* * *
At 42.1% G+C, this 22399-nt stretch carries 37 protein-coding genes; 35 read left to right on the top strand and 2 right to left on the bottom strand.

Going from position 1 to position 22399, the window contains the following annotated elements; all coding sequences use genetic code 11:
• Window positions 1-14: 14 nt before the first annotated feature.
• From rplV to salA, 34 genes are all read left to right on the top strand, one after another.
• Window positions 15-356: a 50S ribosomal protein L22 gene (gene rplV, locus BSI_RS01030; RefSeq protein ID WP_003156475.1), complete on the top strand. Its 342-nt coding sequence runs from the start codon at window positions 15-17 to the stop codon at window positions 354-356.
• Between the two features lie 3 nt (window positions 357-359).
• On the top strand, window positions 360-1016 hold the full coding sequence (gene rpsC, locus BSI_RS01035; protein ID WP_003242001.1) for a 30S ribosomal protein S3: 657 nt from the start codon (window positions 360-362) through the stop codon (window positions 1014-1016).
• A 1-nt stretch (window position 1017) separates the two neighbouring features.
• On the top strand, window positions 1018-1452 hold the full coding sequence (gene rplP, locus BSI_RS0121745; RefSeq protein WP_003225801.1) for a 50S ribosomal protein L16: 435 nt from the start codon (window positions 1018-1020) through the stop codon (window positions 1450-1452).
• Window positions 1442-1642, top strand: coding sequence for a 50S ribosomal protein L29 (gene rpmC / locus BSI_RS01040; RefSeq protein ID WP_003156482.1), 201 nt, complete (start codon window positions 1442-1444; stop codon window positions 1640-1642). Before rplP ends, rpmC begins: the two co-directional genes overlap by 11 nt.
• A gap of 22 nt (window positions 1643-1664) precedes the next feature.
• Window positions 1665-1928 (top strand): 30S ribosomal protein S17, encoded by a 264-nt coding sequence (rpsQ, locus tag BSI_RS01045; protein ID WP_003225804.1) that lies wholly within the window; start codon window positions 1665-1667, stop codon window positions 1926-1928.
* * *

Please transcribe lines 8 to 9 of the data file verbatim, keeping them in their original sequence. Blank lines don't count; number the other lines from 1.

• A 1-nt stretch (window position 1017) separates the two neighbouring features.
• On the top strand, window positions 1018-1452 hold the full coding sequence (gene rplP, locus BSI_RS0121745; RefSeq protein WP_003225801.1) for a 50S ribosomal protein L16: 435 nt from the start codon (window positions 1018-1020) through the stop codon (window positions 1450-1452).